His buddies chime in, take photos, and move on. The scene repeats itself a few times. Mason half smiles his way through each exchange. He’s friendly, but he isn’t trying to make the moment linger.
“Does he know?” a woman asks, just beyond Mason’s earshot. “Does he know how good he is? I don’t think he does.”
When the teenaged Mason joined his dad on the road, Dutch was already in rough shape, in a wheelchair, from years of arthritis and more years of hard drinking.
“It was basically a train wreck,” Garrett says.
They’d go from town to town in Ontario, playing with a new band in each one: sometimes friends of Dutch’s, sometimes strangers. It was Garrett’s job to get the players they’d just met familiar enough with the songs to play them in time for the show that night.
Some nights, by the second or third song, Dutch would be too drunk to play. The tradition of welcoming musicians on-stage to jam became an embarrassment. “They’d come up and they’d [have to] finish it.”
Dutchie told him: “This is the road, son. It’s not an easy way of life.”
On the night Mason turned down a chance to meet B.B. King there was more going on. It was at Montreal’s Place des Arts, during the city’s famous jazz festival. When King saw the younger Mason perform, he was impressed and asked to meet him.
But Garrett had other things on his mind. On tour, nights took on a shape of their own: play, take care of his Dad, then take care of the gear.
There were always people around backstage, offering drugs and booze. He was always keeping an eye on his father. “It was always a full-time thing,” Mason says. “My nerves were shot. Making sure he was safe, getting him back to the hotel.” All while “being half pissed off at him, because he was too drunk.”
To make matters worse, the night they’d played Place des Arts, they’d parked on the street and he was worried their vehicle would be towed.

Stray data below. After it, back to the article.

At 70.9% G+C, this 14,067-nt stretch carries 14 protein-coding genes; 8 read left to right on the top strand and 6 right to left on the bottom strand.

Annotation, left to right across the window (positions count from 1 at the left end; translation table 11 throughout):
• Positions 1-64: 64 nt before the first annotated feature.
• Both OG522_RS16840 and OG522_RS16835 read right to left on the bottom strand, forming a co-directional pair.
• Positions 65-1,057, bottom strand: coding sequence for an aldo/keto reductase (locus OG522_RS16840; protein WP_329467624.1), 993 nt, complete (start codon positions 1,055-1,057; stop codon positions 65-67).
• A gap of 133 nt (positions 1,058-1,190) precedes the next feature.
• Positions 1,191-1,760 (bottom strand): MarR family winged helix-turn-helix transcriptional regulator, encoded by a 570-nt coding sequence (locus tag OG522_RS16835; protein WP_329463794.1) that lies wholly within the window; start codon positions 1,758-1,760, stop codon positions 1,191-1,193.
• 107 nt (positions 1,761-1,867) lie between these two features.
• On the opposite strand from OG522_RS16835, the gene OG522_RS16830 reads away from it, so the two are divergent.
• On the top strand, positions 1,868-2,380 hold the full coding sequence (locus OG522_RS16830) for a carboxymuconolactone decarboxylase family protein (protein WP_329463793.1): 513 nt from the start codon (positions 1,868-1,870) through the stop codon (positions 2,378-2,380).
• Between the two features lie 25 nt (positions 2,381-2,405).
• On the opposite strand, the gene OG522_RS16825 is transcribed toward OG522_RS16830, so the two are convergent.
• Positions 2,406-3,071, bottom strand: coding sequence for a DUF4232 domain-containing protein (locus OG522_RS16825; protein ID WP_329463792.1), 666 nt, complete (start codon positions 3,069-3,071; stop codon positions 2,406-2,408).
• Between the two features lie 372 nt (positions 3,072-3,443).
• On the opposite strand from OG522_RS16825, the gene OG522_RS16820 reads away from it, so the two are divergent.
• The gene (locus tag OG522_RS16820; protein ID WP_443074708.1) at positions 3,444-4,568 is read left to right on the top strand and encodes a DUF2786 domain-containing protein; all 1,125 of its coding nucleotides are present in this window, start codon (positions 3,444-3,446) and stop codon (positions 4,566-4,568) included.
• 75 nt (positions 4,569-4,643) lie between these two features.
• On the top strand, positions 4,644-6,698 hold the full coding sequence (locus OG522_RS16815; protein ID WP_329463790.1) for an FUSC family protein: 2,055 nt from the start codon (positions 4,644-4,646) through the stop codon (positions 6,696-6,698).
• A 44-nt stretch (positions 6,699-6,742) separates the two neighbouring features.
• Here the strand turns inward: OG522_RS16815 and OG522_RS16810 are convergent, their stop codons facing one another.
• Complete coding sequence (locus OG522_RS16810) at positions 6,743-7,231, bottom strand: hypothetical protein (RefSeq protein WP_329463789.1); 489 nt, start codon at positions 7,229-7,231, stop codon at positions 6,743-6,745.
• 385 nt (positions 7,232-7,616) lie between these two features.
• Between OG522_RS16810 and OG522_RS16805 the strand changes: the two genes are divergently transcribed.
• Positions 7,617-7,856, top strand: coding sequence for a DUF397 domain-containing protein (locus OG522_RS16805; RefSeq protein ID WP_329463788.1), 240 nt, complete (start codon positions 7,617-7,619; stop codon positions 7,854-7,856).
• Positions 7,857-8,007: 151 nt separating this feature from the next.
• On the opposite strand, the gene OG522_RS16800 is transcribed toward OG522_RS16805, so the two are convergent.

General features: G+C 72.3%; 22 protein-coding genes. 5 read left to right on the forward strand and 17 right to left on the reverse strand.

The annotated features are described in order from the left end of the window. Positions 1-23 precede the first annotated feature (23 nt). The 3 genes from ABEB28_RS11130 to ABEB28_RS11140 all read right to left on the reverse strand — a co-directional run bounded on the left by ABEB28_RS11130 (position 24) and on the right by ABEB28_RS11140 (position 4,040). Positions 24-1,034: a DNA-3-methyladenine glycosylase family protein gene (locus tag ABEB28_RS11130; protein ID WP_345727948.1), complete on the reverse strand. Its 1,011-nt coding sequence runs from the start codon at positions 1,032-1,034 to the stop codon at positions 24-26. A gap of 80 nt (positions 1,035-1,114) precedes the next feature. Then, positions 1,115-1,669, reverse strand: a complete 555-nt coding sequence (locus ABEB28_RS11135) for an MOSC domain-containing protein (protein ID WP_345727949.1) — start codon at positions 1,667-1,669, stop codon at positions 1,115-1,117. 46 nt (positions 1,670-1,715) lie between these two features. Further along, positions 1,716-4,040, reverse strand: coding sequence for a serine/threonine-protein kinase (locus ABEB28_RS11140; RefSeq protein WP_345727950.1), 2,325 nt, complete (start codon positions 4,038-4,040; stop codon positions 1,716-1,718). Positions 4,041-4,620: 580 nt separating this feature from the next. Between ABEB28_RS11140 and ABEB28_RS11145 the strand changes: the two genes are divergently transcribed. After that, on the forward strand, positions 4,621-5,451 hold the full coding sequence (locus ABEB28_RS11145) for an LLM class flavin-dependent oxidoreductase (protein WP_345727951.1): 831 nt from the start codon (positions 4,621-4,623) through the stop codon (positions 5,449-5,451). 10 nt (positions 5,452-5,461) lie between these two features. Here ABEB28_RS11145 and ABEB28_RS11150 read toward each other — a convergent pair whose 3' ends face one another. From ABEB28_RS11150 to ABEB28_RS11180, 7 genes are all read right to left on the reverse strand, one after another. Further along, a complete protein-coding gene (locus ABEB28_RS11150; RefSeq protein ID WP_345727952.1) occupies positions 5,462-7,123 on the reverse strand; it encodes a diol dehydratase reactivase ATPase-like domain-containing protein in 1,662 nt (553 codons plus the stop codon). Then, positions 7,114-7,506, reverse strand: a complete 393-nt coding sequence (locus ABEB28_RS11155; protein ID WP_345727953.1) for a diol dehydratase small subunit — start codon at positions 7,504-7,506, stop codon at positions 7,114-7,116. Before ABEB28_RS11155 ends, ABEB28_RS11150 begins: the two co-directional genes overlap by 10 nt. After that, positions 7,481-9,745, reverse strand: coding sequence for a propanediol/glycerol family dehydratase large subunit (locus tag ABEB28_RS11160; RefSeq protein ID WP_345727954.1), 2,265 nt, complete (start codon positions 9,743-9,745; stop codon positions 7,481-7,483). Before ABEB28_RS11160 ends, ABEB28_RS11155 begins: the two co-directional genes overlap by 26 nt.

“Thing is, when he was sober, he was the best guy in the world,” Mason pauses. “But as soon as he got one drink in him… his personality would change. And I hated that.”
Any time the subject of his dad and those rough years arise, the story ends on the same notes: resolve and reverence.
“He had his issues, and he couldn’t overcome them.” Mason says his father felt cornered. “And whenever he couldn’t see a way out, he took to the bottle. But I don’t blame him for that.
I love him. He knows that.”
Silence draws in. “It was what it was,” a half smile. “Toughened me up pretty good.”
But what about B.B. King?
“I probably should have met the guy,” he allows. “I probably should’ve said something.”
Some years later, Pearse was at an industry event for composers at the Atlantic Film Festival. The night was meant to be for networking. But when the music kicked up, “it was ruined” he jokes.
“That’s Garrett Mason,” Pearse recalls, narrowing his gaze at the stage, shaking his head, and chuckling, as the entire room fell silent for the length of his performance.
“Somehow,” Pearse remembers, “his virtuosity had increased with his casualness.”
It was supposed to be background music. But it captivated everyone.
In 2006, time caught up with Dutch Mason. Just two days before Christmas, the blues man died, suffering from bleeding esophageal ulcers, a decline Garrett ultimately credits to the bottle.
Mason knows what it’s like to feel helpless. He’d taken breaks from drinking and fell back into it after his father’s death. “I’ve been sober five years now.”
Despite Mason’s refusal to self-promote, he’s built a career. These days, life is clocked in kilometres, between his regular gigs (playing bars, festivals, parties, and Legions around the Maritimes).
Though his easy-come-easy-go stage presence might suggest otherwise; he’s a perfectionist. He’s recorded two full albums that he won’t release. “I just want to make sure they’re good enough,” he says.Bearly’s is filling up. Mason’s diehard regulars: the beekeeper, the health scientist, the biker, the metal singer, the lawyer, and the brewery manager. A guy leans over to his friend, pointing at the stage. “Just watch his fingers,” he instructs.
Mason switches instruments, his guitars lined up against the forest green wall behind him. His right hand, working the neck like a customizable drill is painted with ink that honours his father: “Dad” crested within a heart, below his thumb and index finger.
The scene in the bar is one you won’t find in any other in Halifax: not a single cell phone is out. Everyone is listening.
Mason is slowing it down now, leaving his technically dominating guitar work for a more standard piece. But always, with his own style, a persistent control, that works something like a sleight of hand.
“It ain’t no secret” he sings, “but it’s still a mystery.”